Continuous Integration for Rails 6 with Semaphore, Travis and Coveralls Part 1
I practiced Continous Integration from the very start when I dipped my toes into web development. I would have a really hard time thinking not using CI in any project especially where I collaborate with other fellow developers. Setting up a CI tool for projects become second nature for me. In this article, I will try to talk about CI and explain how to set it up with Semaphore and Travis for a Rails project using RSpec as a test environment.
Continuous Integration (CI) is a development practice that requires developers to integrate code into a shared repository several times a day and each integration is verified by an automated build and automated tests allowing teams to detect problems early.
By integrating regularly, you can detect errors quickly, and locate them more easily. As each change introduced is small more often than not, finding the specific code change that introduced a bug can be done swiftly.
A developer in a development team completes writing a new feature or service then the developer will commit the changes and create a Pull Request to the main branch. This is a common workflow for many developers and this happens frequently in project development. Merging and then checking the build for bugs is very heavy labor work each time when a feature is added to the master repository. Rather than doing this manual labor, CI tools can monitor the version control system, and when a PR is made it would automatically run test suites and see if anything is failing. If something is failed, the CI system will notify developers. In this way, problems and bugs can be detected earlier. Each Integration is verified by an automated build to detect integration errors as quickly as possible. This approach leads to significantly reduced integration problems and allows the team to build robust software more rapidly.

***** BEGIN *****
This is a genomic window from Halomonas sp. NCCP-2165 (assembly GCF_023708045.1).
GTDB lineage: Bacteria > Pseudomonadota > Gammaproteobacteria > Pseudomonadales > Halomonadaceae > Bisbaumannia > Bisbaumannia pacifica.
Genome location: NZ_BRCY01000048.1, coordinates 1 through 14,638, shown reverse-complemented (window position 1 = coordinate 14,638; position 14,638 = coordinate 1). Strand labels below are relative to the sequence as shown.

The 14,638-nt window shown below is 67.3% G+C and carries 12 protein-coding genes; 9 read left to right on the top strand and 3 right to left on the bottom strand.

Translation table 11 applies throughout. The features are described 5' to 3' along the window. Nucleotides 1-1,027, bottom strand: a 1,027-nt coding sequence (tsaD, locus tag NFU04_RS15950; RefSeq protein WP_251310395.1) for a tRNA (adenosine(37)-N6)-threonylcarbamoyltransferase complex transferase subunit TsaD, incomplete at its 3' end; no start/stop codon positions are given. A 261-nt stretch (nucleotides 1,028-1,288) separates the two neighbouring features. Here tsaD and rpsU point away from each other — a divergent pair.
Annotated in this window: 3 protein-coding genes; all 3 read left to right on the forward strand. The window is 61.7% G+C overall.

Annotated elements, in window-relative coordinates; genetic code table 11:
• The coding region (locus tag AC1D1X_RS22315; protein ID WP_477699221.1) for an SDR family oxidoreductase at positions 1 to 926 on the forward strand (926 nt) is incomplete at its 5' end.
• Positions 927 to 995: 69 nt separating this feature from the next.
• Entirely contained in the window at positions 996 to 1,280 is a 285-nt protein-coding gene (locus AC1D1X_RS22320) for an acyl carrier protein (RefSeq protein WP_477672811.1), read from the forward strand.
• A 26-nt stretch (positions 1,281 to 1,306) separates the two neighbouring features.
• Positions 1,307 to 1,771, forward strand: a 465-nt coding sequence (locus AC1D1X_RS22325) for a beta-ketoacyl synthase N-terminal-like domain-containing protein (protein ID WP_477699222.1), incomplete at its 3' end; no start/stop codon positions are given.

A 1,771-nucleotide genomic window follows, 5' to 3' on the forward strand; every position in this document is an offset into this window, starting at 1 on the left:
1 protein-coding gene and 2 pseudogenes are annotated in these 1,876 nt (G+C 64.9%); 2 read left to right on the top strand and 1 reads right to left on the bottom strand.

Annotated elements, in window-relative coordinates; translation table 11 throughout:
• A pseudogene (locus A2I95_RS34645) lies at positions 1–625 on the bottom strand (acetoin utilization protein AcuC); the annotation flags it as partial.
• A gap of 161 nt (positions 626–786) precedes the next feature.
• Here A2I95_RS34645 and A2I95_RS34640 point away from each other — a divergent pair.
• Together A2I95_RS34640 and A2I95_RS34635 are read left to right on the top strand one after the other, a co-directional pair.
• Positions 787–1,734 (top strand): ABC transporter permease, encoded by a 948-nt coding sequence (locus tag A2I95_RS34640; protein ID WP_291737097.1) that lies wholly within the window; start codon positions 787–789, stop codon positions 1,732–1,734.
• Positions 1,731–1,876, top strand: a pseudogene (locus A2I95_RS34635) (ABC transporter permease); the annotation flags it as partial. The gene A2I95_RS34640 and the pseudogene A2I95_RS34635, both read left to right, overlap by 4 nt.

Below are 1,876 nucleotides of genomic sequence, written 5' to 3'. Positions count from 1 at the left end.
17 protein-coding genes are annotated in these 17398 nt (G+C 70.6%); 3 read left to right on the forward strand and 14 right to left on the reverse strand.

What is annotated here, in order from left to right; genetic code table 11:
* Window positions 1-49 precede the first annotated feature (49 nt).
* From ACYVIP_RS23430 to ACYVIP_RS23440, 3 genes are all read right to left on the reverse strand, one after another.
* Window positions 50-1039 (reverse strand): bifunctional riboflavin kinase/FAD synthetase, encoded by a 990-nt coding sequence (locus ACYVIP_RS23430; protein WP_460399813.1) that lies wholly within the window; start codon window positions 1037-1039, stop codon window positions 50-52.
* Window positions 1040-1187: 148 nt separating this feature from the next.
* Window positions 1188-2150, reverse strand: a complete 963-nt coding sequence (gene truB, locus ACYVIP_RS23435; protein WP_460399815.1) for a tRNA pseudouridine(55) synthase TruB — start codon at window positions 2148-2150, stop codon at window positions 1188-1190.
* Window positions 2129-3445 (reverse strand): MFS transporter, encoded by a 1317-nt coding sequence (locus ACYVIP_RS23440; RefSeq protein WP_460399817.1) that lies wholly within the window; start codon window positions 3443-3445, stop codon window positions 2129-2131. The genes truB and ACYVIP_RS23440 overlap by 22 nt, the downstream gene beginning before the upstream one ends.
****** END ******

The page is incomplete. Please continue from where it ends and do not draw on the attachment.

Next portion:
I have used Semaphore Classic more than any other CI tool.
The very first step will be logging in Semaphore with your GitHub account. Then click on create a new project;
After that select your main repo branch, master or development branch whatever you named it
Then Semaphore will start to analyze your repo and its structure;
You don’t need to have Jobs, you can just set Setup as above. This is the bare minimum setup that you will need.
Of course, Language selection should be Ruby and you should select the correct version of your project’s Ruby version. Make sure that
.ruby-version file on your repo has the correct version in it, in my case
.ruby-version file should include
The default database for Rails applications is SQLite. If you are using another you should change it from the dropdown menu.
If you have
db/schema.rb pushed up to your Github repo,
bundle exec rails db:create command is enough but to be sure you can do
bundle exec rails db:setup --all db:migrate instead.
There is one more thing I need to mention. Be sure that your